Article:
Special Lecture by Peter PETRI (Brandeis U.) and David DOLLAR (Brookings Institute)
Race for Supremacy: US-China Competition and Northeast Asia

2019.08.20 15:00 - 17:00

On August 20, 2019, the Chey Institute for Advanced Studies invited Professor Peter Petri (Brandeis University), Dr. David Dollar (Brookings Institution), and Professor Gary Samore (Brandeis University) for a special lecture titled “Race for Supremacy: US-China Competition and Northeast Asia.” As suggested in the title, this special lecture examined the US-China strategic competition from the economic and technological viewpoints and assessed its impact on Northeast Asia, especially the Korean Peninsula.

Professor Petri made three points. First, he observed that we are living in a new era of innovation and technology, and that the United States and China have been engaged in a race to become the sole global leader in this area. Second, the policies pursued by these two countries over the past two years have been costly and ultimately dangerous. Third, he stressed the importance of de-escalating the decoupling process that is currently underway between the two countries and returning to a point where negotiations and some forms of control guide our future. He also proposed a global effort to develop a more rational technology regime.

Dr. Dollar followed Professor Petri by assessing the current US-China trade conflict and its impact on the global value chains of manufacturing. He identified technology as China’s biggest export. However, China is still dependent on other countries. This has key implications as the United States continues to implement tariffs on Chinese products. Most importantly, these tariffs will hamper China’s ability to export and shift value chains elsewhere, but they will not achieve their intended target, which is to bring production back to the United States. Dr. Dollar added that there will be serious consequences if the effects of the trade war interact with existing domestic risks.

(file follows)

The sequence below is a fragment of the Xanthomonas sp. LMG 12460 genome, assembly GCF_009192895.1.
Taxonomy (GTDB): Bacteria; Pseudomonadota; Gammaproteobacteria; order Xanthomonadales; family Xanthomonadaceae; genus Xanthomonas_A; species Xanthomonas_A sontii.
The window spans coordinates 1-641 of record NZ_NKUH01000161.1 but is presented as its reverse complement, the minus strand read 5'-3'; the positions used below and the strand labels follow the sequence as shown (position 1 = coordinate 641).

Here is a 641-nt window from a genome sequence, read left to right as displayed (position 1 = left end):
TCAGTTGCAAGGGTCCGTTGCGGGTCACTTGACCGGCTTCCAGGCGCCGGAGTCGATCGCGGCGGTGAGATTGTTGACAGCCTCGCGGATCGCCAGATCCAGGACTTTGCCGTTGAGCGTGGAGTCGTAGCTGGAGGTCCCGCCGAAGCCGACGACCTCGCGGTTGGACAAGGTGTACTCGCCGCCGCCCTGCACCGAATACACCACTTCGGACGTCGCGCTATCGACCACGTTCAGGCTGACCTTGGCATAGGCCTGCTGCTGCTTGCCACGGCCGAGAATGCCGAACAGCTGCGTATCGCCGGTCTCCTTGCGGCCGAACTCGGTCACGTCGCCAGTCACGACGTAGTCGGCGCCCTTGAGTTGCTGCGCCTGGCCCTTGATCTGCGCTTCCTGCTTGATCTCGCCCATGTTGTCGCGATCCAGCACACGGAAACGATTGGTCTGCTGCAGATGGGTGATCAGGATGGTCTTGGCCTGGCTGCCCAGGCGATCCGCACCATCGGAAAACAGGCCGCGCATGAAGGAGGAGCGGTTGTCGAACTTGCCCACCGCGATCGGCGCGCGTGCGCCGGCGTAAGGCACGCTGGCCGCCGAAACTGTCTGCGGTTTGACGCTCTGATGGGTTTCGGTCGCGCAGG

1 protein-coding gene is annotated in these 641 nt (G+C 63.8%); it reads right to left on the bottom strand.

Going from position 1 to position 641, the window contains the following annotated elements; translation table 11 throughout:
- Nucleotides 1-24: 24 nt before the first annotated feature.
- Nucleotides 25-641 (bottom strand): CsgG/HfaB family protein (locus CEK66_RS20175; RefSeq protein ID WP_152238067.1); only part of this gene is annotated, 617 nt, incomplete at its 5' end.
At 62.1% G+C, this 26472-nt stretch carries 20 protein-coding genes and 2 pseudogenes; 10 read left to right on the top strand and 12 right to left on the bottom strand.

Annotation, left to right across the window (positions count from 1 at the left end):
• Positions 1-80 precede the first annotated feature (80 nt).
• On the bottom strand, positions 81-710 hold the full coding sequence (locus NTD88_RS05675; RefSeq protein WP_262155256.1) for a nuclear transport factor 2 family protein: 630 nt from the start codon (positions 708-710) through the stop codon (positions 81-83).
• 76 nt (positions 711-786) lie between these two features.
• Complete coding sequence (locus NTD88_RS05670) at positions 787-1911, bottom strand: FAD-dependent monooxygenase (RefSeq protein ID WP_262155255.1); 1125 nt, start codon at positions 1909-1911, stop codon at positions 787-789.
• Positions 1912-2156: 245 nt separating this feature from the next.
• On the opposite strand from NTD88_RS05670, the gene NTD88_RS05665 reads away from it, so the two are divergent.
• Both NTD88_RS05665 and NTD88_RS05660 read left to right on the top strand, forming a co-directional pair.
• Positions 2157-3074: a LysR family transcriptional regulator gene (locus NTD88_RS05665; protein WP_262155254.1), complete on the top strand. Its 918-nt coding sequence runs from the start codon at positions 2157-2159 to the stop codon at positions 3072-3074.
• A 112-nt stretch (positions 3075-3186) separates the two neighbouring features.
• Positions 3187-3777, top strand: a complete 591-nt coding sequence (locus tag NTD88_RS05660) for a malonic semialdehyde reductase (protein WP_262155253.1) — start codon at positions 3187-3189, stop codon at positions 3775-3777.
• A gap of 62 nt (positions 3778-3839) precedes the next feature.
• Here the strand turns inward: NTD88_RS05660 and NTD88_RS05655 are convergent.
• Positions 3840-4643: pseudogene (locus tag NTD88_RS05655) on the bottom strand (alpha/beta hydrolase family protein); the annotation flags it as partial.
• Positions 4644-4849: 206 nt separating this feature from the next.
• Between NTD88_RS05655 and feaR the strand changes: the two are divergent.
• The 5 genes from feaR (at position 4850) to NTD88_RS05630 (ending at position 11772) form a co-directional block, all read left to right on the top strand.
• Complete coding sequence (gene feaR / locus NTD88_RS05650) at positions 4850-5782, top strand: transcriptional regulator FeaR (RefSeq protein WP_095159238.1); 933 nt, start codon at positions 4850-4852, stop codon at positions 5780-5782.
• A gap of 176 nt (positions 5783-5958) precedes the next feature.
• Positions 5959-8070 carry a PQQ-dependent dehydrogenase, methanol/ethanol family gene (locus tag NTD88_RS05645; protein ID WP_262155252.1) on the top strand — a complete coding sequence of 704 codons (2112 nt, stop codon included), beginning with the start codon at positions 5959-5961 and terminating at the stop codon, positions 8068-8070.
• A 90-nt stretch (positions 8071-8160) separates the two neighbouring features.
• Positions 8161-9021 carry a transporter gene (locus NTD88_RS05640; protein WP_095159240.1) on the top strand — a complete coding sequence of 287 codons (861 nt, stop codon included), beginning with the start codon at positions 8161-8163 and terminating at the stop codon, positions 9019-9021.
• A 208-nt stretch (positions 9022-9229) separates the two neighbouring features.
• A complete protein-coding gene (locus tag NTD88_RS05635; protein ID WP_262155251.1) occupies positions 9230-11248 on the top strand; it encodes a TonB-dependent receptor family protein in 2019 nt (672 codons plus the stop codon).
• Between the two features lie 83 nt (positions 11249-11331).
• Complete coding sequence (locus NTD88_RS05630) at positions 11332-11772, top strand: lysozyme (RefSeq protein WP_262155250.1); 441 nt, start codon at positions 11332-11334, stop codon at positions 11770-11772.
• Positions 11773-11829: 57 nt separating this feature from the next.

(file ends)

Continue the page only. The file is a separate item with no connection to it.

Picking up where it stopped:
Professor Gary Samore claimed that China’s nuclear weapons program remains a “role model” for North Korea to follow. Currently, the United States possesses more weapons and more sophisticated weapons delivery systems than China. However, China has been able to achieve a stable nuclear deterrent by improving its nuclear forces. It did so by transitioning from atomic bombs to hydrogen bombs, from liquid fuel to solid fuel, from silo-based missiles to road mobile missiles, from a land-based force to sea-based force, and from single warheads to multiple warheads that are capable of inflicting greater damage and evading missile defenses. North Korea’s nuclear weapons development follows a similar pattern. In response, the United States has pursued both regional and national defense mechanisms designed to deny North Korea’s ability to strike the United States. Even if the U.S. can reach an agreement to hamper North Korea’s nuclear program, however, Professor Samore claimed that the North will likely continue to develop a more credible nuclear deterrent.

Peter PETRI, David DOLLAR, Gary SAMORE, CHOI Byung-il

Lectures and Topics

  • Speaker: Peter PETRI,

    US-China Technological Rivalry

  • Speaker: David DOLLAR, Brookings Institution

    U.S.-China Trade Conflict and the Impact on Value Chains and Manufacturing

  • Speaker: Gary SAMORE, Brandeis University

    US-China Strategic Weapons Competition

  • Panelist: CHOI Byung-il, GSIS, Ewha Womans University